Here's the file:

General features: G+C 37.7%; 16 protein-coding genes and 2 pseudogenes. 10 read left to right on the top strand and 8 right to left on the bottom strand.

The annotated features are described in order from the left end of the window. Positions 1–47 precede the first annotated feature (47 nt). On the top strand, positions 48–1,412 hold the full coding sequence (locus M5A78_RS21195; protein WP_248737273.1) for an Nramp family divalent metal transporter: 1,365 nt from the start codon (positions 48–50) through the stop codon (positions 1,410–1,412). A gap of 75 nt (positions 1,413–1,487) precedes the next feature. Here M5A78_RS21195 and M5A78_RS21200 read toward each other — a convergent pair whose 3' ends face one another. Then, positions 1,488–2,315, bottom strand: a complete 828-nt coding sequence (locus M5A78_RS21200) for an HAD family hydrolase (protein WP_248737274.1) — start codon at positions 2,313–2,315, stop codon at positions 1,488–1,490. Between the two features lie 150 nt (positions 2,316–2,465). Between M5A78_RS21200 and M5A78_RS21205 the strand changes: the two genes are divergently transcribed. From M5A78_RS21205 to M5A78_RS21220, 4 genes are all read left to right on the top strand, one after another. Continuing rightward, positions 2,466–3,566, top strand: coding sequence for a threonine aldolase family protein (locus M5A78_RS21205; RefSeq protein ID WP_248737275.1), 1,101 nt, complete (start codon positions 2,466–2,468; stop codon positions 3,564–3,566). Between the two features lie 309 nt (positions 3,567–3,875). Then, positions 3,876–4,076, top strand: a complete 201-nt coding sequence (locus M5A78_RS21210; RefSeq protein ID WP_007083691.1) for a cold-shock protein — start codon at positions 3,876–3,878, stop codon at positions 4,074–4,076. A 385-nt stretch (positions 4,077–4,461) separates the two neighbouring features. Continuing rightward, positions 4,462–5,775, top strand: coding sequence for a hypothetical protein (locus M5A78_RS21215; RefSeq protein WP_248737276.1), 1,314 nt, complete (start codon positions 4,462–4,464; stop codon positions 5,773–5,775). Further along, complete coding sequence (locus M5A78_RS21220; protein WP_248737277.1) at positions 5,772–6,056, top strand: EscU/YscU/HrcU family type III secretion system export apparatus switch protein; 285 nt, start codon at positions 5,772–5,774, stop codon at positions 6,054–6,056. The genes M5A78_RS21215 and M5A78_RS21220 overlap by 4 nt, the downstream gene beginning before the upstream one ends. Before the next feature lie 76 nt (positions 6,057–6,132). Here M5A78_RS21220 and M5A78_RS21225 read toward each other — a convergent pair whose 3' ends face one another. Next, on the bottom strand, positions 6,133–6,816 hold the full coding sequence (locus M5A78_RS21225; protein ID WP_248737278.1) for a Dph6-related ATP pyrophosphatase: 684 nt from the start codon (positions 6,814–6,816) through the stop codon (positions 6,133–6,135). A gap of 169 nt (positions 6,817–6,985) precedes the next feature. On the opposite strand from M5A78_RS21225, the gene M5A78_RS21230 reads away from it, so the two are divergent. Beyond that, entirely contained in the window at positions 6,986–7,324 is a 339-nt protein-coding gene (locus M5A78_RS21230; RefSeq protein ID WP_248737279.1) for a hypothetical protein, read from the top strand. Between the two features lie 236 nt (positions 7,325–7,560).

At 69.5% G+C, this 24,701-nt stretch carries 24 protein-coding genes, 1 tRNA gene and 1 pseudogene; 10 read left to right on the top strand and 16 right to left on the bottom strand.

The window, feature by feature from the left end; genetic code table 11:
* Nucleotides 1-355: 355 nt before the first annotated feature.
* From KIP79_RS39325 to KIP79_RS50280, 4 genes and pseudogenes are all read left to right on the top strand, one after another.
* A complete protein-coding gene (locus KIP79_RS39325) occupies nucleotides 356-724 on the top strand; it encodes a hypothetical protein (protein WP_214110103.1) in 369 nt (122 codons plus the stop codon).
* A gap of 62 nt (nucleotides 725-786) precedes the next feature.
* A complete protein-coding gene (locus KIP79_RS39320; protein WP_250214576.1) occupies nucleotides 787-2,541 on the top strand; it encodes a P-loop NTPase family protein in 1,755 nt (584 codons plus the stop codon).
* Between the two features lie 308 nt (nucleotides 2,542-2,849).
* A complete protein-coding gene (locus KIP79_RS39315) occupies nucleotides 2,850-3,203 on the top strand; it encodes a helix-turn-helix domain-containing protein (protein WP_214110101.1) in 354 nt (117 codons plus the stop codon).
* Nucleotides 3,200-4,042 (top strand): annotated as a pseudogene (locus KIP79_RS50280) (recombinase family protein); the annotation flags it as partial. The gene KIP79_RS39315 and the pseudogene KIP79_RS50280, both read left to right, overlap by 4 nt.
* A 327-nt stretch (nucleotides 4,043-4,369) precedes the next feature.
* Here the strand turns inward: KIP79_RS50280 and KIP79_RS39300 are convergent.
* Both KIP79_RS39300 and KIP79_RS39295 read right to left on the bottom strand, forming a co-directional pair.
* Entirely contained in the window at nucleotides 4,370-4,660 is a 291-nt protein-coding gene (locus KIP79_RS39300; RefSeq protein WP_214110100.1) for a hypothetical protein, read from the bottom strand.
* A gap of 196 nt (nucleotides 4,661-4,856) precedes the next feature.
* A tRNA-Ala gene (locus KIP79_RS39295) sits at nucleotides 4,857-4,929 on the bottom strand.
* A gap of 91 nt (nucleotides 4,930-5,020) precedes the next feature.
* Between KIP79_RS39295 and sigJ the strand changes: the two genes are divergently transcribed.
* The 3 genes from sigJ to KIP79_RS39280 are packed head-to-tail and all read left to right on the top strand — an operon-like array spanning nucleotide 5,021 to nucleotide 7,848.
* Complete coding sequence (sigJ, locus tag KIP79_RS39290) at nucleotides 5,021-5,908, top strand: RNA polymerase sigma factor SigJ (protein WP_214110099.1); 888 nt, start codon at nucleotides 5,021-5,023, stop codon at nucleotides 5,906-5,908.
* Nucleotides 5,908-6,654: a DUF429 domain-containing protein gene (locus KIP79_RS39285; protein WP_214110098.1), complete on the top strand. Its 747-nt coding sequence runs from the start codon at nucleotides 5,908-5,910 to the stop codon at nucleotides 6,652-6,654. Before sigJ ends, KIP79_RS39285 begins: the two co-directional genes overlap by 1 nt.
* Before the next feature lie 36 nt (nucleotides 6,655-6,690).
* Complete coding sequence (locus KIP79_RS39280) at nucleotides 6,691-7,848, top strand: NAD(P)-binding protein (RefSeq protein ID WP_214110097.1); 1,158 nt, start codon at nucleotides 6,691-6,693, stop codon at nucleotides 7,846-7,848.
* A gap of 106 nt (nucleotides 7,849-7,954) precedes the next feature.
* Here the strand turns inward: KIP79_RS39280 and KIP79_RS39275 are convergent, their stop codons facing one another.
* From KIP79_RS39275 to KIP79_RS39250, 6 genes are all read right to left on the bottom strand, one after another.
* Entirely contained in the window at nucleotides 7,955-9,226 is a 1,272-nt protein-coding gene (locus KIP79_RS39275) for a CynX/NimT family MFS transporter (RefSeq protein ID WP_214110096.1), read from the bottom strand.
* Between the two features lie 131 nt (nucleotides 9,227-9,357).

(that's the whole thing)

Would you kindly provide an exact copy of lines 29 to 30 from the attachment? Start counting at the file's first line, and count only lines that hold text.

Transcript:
* Entirely contained in the window at nucleotides 7,955-9,226 is a 1,272-nt protein-coding gene (locus KIP79_RS39275) for a CynX/NimT family MFS transporter (RefSeq protein ID WP_214110096.1), read from the bottom strand.
* Between the two features lie 131 nt (nucleotides 9,227-9,357).